Keeping hearing about gut health and wondering what the big deal is? We’ve got your back (and your gut) with this quick guide outlining how to improve gut health — what it is, how it affects your health, and what to eat (and avoid) to keep things in balance and feel your best.
Did you know there are 39 trillion microorganisms in your digestive tract? Why does this matter? Well, it turns out these trillions of microorganisms, AKA your “gut biome,” affect your health big time.
First, let’s cover what the gut biome actually is. It’s the two-pound ecosystem inside you that contains thousands of types of bacteria and microorganisms. These types of bacteria differ for each person based on environment, age, stress levels, and a whole smorgasbord of other factors. The gut biome is important because it’s the frontline of your immune system. It aids digestion by breaking down dietary fiber, synthesizes vitamins and minerals, notifies your brain to secrete insulin, and helps you efficiently absorb nutrients.
So what happens when our gut bacteria is off balance?
The microbiome lives in your digestive tract making the digestive system the first thing affected by its health. From small discomforts like heartburn or constipation to bigger issues like Crohn's disease or Irritable Bowel Syndrome, your gut flora influence it all.
Pro tip - skip highly processed fatty foods to avoid inflammation that often causes these ailments
Is there a relationship between gut flora, diet, and cancer? Research suggests yes. This study reveals a more plant-based diet can help repair the gut biome and produce more short-chain fatty acids in your body which suppress cancer cells from growing.
Most people don’t realize it, but arthritis is an immune disorder. It involves the body attacking its own cells, like those of the membranes that line the joints. This causes inflammation, discomfort, and pain. This study showed that patients with newly diagnosed untreated Rheumatoid arthritis had an increased level of Prevotella copri present — a gram-negative bacteria found in your gut that increases inflammation and symptom severity.
Did you know that 90% of your serotonin receptors are actually located in your gut? Well, it’s true. And Harvard doctors studying the relationship between diet and mood found that processed foods don’t make the cut when it comes to boosting your mental health. Plant heavy and anti-inflammatory diets, on the other hand, were found to be protective against depression.
Type 2 Diabetes and obesity are two of the most common chronic conditions in the United States and our gut can kickstart or exacerbate both. Yale researchers found high-fat diets may increase the level of acetate in the body. Acetate is a short-chain fatty acid that tells your brain to release insulin and eat more. Too much acetate causes a cycle of over-eating and insulin release, boosting the risk for obesity and type 2 diabetes.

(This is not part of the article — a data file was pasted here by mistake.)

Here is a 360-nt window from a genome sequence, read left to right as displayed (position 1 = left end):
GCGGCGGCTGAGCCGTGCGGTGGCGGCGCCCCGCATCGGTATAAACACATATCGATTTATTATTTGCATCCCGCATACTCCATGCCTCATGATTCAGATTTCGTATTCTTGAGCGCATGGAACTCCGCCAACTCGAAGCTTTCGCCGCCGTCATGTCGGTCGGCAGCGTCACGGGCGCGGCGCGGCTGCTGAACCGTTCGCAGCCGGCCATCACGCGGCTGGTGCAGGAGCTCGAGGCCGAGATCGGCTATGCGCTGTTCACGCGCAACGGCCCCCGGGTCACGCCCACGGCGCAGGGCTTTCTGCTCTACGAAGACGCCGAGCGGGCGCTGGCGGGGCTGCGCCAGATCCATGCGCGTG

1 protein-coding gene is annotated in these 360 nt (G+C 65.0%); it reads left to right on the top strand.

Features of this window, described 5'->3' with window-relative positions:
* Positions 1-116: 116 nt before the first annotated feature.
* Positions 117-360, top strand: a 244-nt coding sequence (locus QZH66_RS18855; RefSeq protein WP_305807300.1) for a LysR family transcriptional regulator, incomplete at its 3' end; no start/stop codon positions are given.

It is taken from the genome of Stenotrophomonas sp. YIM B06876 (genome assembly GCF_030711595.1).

Ok, so all of the above sounds a little scary, especially if gut health is a new concept to you. But rest easy! Our gut biome is largely influenced by the foods we eat and we have the power to change it almost entirely in just four days with diet. Whew!
Think your gut bacteria is out of whack? Right your ship quickly by moving to an anti-inflammatory whole food plant-based diet and following these tips:
High fiber foods feed the good bacteria in your gut! Stock up on fruits, veggies, legumes, and whole grains. (Fun fact: dietary fiber is found naturally in plant-based foods only.)
Refined sugar is inflammatory and decreases the number of good bacteria you need for a healthy gut biome. Not to mention, it’s addictive which means eating sugar often leads to eating more sugar. A vicious cycle for your health and gut. Does this mean you have to deny your sweet tooth? No way! Get our tips for using natural sweeteners. That’s right — you can have your plant-based cake, and eat it, too!
Fill up your water bottle because hydration is key when it comes to gut health — and your general health. Drinking lots of water keeps your gut health in the balance, not to mention it’s great for your skin, energy levels, blood pressure, the list goes on!
Fermented foods have live bacteria or yeasts called probiotics that improve your gut and health. But before you hit the supplement aisle, know that you can find plenty of plant-based probiotics in actual foods, like sauerkraut, miso, kimchi, tempeh, or even some brands of plant-based yogurts with live cultures (double check to make sure these aren’t loaded with refined sugar though).
High-fat diets, especially those including red meat, high-fat dairy, and fried foods, can increase inflammation in the body and reduce the good bacteria. Plant-based foods are lower in fat than animal foods in general and have less saturated fat, to boot. One good way to reduce your fat intake? Skip the oil! Get our pro tips for cooking without oil here.
Your gut health plays a major role in your overall health and your risk factors for certain chronic disease. What you eat can really hurt or help the bacteria in your gut. So it’s been true all along...you are what you eat.
Eat lots of fiber like whole grains, fruits, vegetables, and legumes
Drink water like it’s going out of style!
Get probiotics from whole food plant-based food sources like sauerkraut, miso, kimchi, tempeh, and dairy-free cultured yogurts.
Avoid sugar and high-fat foods (especially animal-derived fats)
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Is counting calories a necessary evil for healthy weight loss? Heck no! Keep reading to learn why you don't need to micromanage your calories to see results.